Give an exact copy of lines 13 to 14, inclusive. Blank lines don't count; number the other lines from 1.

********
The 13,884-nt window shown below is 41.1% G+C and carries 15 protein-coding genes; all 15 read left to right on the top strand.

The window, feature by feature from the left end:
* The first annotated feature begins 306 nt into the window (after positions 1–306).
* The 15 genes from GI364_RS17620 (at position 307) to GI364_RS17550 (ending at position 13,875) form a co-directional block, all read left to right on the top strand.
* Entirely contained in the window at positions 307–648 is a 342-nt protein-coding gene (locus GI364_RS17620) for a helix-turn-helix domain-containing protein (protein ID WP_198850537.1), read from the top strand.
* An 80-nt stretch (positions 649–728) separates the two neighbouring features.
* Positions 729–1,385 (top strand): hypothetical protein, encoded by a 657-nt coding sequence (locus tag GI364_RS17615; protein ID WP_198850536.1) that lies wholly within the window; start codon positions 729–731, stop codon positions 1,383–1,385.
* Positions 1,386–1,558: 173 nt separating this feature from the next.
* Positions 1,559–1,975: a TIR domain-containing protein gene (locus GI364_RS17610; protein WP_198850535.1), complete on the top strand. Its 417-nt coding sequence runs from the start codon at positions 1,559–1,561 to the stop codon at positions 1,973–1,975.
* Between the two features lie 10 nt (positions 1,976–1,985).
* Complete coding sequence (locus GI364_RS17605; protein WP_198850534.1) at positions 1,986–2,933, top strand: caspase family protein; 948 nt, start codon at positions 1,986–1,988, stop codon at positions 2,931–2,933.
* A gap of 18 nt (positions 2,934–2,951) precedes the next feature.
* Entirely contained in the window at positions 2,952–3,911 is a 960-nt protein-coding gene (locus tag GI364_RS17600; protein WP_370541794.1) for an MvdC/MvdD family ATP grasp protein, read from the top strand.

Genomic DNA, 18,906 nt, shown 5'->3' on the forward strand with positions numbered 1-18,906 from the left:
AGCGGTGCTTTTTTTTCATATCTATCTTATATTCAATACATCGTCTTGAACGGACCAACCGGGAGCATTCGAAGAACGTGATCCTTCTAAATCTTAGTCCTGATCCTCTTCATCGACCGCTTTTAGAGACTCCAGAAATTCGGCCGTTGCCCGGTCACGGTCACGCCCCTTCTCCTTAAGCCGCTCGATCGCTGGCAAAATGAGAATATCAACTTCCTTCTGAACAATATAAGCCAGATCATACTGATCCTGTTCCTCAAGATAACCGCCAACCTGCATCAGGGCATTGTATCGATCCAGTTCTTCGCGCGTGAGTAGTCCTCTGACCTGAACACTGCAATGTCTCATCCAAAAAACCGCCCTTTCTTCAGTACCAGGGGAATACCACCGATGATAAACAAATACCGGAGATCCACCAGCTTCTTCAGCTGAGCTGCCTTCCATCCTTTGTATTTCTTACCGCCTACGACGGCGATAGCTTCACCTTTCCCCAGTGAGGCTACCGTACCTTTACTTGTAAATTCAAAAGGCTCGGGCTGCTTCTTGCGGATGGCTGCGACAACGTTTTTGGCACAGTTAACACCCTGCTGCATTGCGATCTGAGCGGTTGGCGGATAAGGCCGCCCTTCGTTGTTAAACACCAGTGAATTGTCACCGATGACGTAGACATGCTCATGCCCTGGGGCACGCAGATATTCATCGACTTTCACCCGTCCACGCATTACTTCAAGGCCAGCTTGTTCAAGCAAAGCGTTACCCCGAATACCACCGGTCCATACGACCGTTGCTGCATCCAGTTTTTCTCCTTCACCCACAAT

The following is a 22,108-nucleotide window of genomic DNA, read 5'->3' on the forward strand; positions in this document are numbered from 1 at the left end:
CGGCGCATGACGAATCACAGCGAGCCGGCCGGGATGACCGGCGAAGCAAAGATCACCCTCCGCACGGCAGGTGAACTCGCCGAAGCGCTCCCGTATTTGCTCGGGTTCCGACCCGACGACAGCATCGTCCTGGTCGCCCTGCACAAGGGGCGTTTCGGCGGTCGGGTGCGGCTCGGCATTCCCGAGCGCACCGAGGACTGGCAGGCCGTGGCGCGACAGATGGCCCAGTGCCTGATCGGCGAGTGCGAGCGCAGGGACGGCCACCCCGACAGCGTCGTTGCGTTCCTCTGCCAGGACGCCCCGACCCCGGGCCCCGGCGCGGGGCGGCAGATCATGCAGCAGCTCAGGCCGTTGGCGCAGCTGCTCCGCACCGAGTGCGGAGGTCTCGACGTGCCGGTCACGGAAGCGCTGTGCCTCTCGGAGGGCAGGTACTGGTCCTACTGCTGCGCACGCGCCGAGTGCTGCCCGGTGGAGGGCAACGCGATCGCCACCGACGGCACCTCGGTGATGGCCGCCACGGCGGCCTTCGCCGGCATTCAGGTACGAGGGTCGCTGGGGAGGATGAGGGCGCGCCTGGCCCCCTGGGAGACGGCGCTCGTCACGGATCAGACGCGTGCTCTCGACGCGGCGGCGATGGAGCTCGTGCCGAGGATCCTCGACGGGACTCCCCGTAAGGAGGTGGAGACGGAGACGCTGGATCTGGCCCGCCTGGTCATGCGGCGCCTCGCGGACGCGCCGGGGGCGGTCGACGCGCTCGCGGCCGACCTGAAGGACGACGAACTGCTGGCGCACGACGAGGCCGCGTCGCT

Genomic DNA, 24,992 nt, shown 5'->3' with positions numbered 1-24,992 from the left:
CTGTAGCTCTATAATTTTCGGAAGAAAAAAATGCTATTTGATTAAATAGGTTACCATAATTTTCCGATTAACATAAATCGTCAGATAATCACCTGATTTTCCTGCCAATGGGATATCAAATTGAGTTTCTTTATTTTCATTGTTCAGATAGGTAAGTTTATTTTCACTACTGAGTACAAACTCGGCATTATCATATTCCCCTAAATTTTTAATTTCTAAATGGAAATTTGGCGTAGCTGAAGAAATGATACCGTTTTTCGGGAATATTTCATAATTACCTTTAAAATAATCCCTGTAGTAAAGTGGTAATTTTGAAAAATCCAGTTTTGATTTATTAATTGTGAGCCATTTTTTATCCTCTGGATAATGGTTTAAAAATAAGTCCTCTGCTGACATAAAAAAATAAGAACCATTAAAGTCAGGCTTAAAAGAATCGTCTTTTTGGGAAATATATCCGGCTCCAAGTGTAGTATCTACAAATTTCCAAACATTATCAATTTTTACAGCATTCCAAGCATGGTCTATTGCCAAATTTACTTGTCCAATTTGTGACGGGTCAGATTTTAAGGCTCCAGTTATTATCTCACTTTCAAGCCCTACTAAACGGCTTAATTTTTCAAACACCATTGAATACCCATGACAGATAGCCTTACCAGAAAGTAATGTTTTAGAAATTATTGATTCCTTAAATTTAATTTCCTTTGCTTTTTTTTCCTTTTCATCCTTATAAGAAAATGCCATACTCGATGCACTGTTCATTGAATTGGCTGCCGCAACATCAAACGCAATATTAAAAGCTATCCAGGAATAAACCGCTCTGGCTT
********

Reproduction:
* Entirely contained in the window at positions 2,952–3,911 is a 960-nt protein-coding gene (locus tag GI364_RS17600; protein WP_370541794.1) for an MvdC/MvdD family ATP grasp protein, read from the top strand.

Genomic DNA, 18,906 nt, shown 5'->3' on the forward strand with positions numbered 1-18,906 from the left: